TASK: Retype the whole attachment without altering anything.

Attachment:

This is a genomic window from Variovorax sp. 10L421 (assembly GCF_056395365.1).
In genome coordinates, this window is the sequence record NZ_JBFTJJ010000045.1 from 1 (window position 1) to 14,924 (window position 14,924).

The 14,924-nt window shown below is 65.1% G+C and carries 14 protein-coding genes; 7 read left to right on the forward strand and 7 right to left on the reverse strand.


This is a genomic window from Variovorax sp. 10L421 (assembly GCF_056395365.1).
In genome coordinates, this window is the sequence record NZ_JBFTJJ010000045.1 from 1 (window position 1) to 14,924 (window position 14,924).

The 14,924-nt window shown below is 65.1% G+C and carries 14 protein-coding genes; 7 read left to right on the forward strand and 7 right to left on the reverse strand.